ORFEO International – Catalogue


C 752 111 A

Arabella Steinbacher

Orfeo • 1 CD • 73min

Order No.: C 752 111 A


J. Brahms: Violin Concerto D major op. 77 for Violin and Orchestra
R. Schumann: Symphony No. 4 d minor op. 120


Arabella Steinbacher (Violine)
Wiener Symphoniker (Orchester)
Fabio Luisi (Dirigent)

Arabella Steinbacher

The Violin Concerto in D Major op. 77 by Johannes Brahms is for performers and audience alike one of the loveliest, most challenging examples of the genre. It was with this work that Arabella Steinbacher gave her debut in the Golden Hall of the Vienna Musikverein in December 2007, the same hall where the composer himself had conducted on occasion. C 752 111 A
C 752 111 A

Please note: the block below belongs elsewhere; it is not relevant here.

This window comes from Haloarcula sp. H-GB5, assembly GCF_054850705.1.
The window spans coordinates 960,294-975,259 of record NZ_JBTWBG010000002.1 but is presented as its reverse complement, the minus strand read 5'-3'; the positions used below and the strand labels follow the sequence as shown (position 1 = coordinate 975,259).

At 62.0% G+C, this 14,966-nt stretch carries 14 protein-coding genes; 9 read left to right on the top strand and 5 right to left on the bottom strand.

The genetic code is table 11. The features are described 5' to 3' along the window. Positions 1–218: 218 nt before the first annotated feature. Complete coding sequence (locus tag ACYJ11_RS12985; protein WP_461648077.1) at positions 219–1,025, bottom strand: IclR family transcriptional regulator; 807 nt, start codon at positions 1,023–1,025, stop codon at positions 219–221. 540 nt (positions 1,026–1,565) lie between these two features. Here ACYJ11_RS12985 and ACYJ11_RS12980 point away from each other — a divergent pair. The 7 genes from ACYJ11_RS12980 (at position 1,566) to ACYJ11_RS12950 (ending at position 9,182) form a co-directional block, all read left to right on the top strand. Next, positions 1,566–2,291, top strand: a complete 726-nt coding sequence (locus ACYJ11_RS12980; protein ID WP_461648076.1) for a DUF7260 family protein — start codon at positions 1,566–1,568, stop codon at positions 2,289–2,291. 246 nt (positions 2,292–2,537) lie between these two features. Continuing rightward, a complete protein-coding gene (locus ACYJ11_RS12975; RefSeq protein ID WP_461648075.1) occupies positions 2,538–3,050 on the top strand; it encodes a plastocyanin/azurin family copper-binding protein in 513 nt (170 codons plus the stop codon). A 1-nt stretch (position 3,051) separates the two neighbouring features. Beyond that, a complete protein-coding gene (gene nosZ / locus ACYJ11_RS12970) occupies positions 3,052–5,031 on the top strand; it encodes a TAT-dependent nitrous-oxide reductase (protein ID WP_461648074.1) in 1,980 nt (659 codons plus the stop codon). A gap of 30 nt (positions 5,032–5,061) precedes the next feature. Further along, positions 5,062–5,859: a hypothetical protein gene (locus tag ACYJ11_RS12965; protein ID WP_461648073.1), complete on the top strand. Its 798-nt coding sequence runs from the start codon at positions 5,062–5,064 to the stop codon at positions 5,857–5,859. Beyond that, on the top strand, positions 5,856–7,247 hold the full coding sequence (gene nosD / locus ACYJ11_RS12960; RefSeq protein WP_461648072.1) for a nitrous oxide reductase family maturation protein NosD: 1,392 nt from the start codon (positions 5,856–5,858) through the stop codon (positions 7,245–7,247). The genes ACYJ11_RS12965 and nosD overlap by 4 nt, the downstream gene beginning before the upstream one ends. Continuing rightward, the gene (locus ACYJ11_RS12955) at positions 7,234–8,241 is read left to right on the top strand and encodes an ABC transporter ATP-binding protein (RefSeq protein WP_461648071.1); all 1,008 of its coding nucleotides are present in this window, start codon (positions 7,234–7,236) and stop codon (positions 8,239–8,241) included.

Arabella Steinbacher’s debut was accompanied by the Vienna Symphony Orchestra under its chief conductor Fabio Luisi, who are also to be heard on this live recording in Schumann’s Fourth Symphony. Both this symphony and the Brahms concerto were dedicated to the leading violin virtuoso of the second half of the 19th century, namely Joseph Joachim. He did not just inspire Brahms to write this work, but also helped him in word and deed during the act of composition (if impatiently, when it came to keeping the deadline for the world première). The work soon began a triumphal procession through the concert halls. Thanks to Joachim’s numerous famed successors, it would be impossible to imagine the concert repertoire today without it. Arabella Steinbacher won the Joachim Violin Competition in Hanover several years ago, which was a starting point of her current international career. She is furthermore a worthy representative of the violin style that is celebrated in Brahms’s concerto, a style that is virtuosic without virtuosity becoming an end in itself. Thanks to her much-praised brilliant, precise tone, the listener remains aware throughout that the solo part never recedes completely into the background, even where the orchestra unfolds its most expansive symphonic arguments – such as in the presentation of the work’s themes and in the sensitive orchestration of the first and second movements. Arabella Steinbacher fully savours the works’ variety of colour and climax. In the brilliant cadenza of the first movement and in the highly spirited third, she draws on an embarrassment of virtuosic riches almost as a matter of course. It is masterly.

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